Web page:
U.S. stocks gained, sending benchmark indexes to all-time highs, after the Federal Reserve said it will reduce the pace of its monthly bond purchases mainly due to expressed confidence in the labor market recovery.
The Standard & Poor’s 500 Index advanced 1.7% to 1,810.65 at 4 p.m. in New York, surpassing its previous record close reached on December 9. The Dow Jones Industrial Average surged 292.71 points, or 1.8%, to an all-time high of 16,167.97. Both gauges posted their biggest gains in two months. About 8.1 billion shares changed hands on U.S. exchanges, the busiest trading since September.
“There was a palpable sense of relief” that the Fed finally ended the suspense, said Russ Koesterich, chief investment strategist at BlackRock Inc., which manages $4.1 trillion.. “We have been waiting for this a long time and it wasnt that bad.”
The policy makers said that it “likely will be appropriate to maintain the current target range for the federal funds rate well past the time that the unemployment rate declines below 6.5%, especially if projected inflation continues to run below” the Fed’s 2% goal.
Many analysts have warned that next year could be less heady than 2013, a year in which the Dow Jones Industrial Average is up 23% so far and the S&P 500 has risen 27%. With the Fed no longer as supportive, some expect the Dow to decline at some point in the new year.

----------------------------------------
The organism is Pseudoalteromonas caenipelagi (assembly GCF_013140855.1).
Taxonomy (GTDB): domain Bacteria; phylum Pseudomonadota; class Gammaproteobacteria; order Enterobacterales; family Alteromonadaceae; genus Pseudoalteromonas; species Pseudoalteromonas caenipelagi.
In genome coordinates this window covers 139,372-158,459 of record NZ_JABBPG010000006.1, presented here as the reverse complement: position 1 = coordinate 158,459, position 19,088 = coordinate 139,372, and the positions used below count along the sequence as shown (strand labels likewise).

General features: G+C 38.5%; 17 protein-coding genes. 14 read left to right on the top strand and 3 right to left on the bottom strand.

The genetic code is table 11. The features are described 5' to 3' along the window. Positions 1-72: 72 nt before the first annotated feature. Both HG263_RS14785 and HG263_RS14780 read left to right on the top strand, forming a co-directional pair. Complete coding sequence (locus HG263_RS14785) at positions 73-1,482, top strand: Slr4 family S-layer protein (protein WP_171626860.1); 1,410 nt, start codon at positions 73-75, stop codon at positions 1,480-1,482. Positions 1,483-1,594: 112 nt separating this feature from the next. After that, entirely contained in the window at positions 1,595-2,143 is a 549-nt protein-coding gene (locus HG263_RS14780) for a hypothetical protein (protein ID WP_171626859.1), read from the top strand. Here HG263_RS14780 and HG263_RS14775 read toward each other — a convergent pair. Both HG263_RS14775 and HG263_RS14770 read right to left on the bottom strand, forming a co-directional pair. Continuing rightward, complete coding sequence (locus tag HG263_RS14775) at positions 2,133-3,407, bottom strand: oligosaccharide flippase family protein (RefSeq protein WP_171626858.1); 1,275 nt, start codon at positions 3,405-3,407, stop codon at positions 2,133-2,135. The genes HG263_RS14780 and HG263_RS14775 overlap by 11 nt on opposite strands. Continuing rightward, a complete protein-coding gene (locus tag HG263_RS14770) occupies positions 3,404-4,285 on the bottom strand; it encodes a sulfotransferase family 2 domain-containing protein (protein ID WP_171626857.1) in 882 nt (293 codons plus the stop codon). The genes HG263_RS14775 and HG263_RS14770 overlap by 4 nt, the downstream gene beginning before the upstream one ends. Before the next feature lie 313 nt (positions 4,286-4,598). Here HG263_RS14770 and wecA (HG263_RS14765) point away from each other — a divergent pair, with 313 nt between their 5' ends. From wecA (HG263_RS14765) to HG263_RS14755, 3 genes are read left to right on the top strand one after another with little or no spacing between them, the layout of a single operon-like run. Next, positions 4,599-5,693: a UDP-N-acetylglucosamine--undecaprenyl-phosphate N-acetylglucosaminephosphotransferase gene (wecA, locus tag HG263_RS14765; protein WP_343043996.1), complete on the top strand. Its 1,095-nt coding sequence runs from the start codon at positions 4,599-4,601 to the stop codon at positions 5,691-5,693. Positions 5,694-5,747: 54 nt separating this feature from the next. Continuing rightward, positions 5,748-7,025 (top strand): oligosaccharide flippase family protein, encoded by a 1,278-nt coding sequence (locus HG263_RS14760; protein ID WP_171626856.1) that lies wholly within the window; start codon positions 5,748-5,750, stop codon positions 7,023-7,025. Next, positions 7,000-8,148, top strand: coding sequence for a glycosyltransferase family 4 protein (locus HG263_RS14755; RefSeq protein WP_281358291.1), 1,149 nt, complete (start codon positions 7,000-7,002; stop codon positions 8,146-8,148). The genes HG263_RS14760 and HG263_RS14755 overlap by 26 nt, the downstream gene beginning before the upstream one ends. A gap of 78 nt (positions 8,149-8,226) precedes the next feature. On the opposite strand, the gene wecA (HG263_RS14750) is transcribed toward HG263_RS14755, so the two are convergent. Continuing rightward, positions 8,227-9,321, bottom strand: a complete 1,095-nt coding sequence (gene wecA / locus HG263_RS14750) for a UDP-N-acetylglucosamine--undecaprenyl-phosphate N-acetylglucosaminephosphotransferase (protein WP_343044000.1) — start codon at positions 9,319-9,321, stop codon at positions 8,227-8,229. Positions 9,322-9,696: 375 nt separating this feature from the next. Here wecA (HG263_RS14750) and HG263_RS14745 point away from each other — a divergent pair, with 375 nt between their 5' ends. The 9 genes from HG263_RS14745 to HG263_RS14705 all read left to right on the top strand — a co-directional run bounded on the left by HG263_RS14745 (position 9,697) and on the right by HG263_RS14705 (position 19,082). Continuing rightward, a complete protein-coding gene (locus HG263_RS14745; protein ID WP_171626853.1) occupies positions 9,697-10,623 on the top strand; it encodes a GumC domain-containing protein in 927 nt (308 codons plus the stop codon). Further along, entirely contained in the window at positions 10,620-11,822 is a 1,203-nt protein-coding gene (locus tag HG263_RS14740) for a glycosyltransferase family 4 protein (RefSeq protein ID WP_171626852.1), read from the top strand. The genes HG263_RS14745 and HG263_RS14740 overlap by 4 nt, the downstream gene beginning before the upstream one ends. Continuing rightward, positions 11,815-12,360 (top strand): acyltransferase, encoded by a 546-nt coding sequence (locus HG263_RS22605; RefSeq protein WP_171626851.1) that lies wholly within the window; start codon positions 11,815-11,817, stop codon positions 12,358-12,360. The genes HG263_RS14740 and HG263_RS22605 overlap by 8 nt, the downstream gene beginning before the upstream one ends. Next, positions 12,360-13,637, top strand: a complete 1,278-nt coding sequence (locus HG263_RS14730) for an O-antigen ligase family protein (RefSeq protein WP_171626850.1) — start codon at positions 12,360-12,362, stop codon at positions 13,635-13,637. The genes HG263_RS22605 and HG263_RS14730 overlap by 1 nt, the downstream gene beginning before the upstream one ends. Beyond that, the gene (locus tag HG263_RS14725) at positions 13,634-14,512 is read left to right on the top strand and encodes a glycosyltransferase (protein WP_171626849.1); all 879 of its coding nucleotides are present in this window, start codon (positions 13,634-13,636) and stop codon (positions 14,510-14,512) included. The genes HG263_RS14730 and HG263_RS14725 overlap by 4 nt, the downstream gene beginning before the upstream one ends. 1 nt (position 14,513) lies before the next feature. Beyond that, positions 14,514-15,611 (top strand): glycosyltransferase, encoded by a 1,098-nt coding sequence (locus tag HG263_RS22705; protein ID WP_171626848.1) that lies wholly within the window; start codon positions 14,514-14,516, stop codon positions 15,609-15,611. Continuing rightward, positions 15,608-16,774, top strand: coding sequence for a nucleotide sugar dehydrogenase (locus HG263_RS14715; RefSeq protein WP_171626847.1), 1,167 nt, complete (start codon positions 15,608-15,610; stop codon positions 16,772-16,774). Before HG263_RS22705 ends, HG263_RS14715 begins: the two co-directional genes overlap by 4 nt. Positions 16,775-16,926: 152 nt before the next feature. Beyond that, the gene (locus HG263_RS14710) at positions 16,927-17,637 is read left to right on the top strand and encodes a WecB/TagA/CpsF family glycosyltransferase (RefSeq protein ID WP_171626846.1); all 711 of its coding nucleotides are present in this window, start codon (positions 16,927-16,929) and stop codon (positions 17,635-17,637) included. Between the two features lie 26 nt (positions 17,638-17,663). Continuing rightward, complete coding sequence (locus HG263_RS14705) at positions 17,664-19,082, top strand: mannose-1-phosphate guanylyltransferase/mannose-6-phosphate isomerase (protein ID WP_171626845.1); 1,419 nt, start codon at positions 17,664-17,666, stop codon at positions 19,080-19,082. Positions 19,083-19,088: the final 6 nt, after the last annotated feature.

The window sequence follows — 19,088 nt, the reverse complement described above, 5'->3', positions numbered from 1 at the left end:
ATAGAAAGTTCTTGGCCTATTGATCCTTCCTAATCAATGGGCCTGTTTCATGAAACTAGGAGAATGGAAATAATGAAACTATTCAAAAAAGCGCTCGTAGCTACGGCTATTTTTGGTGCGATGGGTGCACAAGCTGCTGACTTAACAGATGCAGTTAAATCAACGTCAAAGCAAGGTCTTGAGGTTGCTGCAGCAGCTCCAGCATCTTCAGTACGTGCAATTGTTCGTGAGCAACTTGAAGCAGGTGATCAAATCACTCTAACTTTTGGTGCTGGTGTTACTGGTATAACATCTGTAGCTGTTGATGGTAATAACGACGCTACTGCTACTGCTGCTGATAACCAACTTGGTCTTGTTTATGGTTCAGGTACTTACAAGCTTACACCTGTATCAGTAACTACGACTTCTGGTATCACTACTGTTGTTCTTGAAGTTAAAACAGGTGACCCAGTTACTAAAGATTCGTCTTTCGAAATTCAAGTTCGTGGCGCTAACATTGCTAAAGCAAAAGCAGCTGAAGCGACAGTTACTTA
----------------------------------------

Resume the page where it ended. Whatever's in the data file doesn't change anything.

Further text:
In corporate news, Apple dropped 0.8% to $550.77. Citigroup Inc. analyst Glen Yeung said Jabil’s forecast could be indicative of a steeper fall-off in iPhone production compared with last year, suggesting a risk to the company’s estimate for shipments of 38 million phones in Apple’s second quarter.
Ford Motor Co. lost 6.3% to $15.65. The second-largest U.S. automaker, entering its busiest year for new car and truck introductions ever, said that the cost of bringing those vehicles to market will lead to a decline in its pretax profit next year. Ford forecast that it will earn $7 billion to $8 billion next year after an estimated $8.5 billion pretax profit for 2013.
Micron Technology Inc., the largest U.S. maker of memory chips, sank 4.8% to $21.81 amid concern rising supply will hurt product prices. SK Hynix Inc. plans to build a new factory in South Korea to meet the growing demand for mobile devices, according to two people familiar with the matter.